Discuss Marketing Research of Vectren within the Marketing Research ( MR ) forums, part of the PUBLISH / UPLOAD PROJECT OR DOWNLOAD REFERENCE PROJECT category; Vectren Corporation NYSE: VVC is an energy holding company headquartered in Evansville, Indiana. The company provides gas and electricity to ...
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Marketing Research of Vectren
Marketing Research of Vectren - April 9th, 2011
Vectren Corporation NYSE: VVC is an energy holding company headquartered in Evansville, Indiana. The company provides gas and electricity to nearly one million customers in Indiana and Ohio. It is a Fortune 1000 company with $4.3 billion in assets.[1
Despite the opportunities in China’s market, foreign firms will find that China is not an easy market. American companies have to recognize the need for a special approach to a market with such a contrasting cultural, political and economic landscape. The most successful businesses in China are those that take the time to build strong relationships, become recognized in the industry, and develop products and services that cater to Chinese buyers.
Building good local relations are crucial to foreign firms seeking to provide ACE services in China. Forming a close relationship with a local partner can help you navigate the opaque regulatory system, as well as provide a strong local presence with local contacts.
Presently, most of China’s large projects need to go through an open tender system, and all the bids will be accepted on a competitive basis. The winning bidders and new venue owners will have a great deal of autonomy in deciding how to construct and operate the project and how to award this work. Getting established in China requires patience, commitment, and most of all, time. American firms may need several years to make a profit in China and will face stiff competition from local firms and from other foreign firms.
According to Ministry of Construction data, by the end of October 2006, there were 233 foreign design firms REGISTERED in China, not licensed under Decree 114. 139 foreign design firms were from Hong Kong, 25 from the U.S., 15 from Singapore, and 54 from different countries and regions. (Among these design firms, 207 foreign design firms were joint-ventures companies, 23 were wholly foreign owned enterprises (WFOEs), and 2 were joint-corporation companies.)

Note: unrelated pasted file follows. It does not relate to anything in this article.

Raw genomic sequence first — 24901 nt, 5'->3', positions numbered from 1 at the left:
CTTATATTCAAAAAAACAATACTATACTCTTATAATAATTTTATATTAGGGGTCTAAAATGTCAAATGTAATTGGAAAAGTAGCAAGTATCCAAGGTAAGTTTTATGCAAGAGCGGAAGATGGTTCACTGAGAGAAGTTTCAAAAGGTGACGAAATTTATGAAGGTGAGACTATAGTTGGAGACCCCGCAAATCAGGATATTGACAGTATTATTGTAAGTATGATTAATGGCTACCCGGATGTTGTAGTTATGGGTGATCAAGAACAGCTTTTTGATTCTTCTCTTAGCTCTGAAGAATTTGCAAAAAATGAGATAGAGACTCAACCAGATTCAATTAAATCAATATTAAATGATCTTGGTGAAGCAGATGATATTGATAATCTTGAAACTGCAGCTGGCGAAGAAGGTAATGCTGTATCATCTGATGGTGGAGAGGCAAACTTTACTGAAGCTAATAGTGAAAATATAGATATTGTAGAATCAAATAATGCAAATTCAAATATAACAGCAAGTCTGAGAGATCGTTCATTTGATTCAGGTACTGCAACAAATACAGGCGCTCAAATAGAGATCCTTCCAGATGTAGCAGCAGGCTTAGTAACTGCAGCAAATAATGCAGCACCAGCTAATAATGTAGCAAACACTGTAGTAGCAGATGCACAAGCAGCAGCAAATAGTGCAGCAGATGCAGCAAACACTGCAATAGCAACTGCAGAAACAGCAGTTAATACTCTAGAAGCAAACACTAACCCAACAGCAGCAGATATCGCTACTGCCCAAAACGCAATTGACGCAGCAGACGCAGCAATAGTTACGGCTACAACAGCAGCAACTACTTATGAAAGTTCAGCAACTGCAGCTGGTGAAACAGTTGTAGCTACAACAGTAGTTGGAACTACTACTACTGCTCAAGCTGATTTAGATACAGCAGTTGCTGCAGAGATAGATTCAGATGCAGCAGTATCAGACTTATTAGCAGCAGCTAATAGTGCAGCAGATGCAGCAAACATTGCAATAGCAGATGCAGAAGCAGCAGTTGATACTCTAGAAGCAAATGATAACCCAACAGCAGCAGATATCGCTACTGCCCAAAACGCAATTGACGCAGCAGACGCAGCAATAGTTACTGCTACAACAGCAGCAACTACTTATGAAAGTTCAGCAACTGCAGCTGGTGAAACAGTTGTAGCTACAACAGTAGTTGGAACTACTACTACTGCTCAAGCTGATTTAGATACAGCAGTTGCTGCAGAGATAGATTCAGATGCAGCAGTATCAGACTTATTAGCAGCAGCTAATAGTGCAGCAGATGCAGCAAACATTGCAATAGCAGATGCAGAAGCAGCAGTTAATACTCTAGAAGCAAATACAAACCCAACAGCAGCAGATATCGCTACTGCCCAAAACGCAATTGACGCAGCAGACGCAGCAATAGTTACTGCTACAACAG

Market Issues & Obstacles
The main regulatory hurdles for entering the Chinese ACE market are Decrees 113 and 114. Decree 113 governs foreign construction firms, while Decree 114 governs engineering and design. In order to undertake construction or engineering and design work in China, foreign firms must establish a local presence, either a wholly foreign-owned enterprise (WFOE) or a Sino-foreign joint venture, and this Chinese legal entity must, after establishment, apply for either construction grade qualification or design grade qualification in a particular industry. This qualification determines the maximum value of projects that the construction enterprise may undertake.
Decree 113 carries a prohibitive registered capital requirement where obtaining Special Grade construction qualification (unlimited qualification to undertake projects of all types and values) requires US$38 million, while contractors without Special Grade qualification cannot undertake projects with a value greater than five times their registered capital (a firm would need $1 billion for a $5 billion project).